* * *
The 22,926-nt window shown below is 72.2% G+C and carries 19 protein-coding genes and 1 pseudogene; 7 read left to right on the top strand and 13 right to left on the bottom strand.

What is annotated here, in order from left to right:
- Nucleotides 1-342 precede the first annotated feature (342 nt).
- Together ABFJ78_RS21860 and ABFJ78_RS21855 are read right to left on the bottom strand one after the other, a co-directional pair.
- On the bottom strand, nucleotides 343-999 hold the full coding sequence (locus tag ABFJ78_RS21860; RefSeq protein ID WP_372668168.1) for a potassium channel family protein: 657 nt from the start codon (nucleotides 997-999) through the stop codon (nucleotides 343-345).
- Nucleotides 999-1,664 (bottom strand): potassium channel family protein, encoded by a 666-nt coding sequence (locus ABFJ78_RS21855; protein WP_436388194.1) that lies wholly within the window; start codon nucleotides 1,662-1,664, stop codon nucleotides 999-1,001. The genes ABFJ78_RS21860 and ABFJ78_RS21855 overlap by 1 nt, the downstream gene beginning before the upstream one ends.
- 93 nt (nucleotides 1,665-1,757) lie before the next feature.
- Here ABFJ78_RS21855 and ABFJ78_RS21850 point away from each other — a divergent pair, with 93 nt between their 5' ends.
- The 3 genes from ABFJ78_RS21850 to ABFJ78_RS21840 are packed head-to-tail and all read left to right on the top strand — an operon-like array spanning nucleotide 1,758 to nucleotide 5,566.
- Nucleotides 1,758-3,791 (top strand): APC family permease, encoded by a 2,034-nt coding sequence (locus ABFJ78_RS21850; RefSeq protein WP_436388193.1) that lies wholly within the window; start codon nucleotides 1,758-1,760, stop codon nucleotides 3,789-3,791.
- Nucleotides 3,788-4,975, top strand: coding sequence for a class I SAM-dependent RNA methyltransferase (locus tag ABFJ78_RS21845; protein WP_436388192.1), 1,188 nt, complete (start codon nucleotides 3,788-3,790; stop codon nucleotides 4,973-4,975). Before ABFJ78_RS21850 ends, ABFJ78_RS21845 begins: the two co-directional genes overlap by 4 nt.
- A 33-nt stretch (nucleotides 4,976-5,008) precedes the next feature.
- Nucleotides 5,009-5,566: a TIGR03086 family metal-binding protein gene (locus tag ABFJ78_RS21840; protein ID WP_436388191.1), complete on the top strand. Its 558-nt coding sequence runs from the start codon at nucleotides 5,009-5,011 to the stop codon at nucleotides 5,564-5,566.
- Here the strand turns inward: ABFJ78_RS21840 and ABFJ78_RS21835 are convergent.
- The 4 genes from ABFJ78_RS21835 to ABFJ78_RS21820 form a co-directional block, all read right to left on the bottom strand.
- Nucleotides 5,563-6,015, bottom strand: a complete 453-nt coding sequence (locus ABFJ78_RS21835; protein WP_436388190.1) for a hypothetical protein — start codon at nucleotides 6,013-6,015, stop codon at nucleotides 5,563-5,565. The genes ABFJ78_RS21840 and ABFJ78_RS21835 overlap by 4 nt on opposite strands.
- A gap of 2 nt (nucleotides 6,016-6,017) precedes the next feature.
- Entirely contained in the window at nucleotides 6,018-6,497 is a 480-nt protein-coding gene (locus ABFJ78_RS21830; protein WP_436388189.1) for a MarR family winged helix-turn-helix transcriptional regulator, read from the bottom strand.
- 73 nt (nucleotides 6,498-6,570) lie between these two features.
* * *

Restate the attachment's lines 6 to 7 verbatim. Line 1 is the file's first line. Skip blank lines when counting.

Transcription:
- Nucleotides 999-1,664 (bottom strand): potassium channel family protein, encoded by a 666-nt coding sequence (locus ABFJ78_RS21855; protein WP_436388194.1) that lies wholly within the window; start codon nucleotides 1,662-1,664, stop codon nucleotides 999-1,001. The genes ABFJ78_RS21860 and ABFJ78_RS21855 overlap by 1 nt, the downstream gene beginning before the upstream one ends.
- 93 nt (nucleotides 1,665-1,757) lie before the next feature.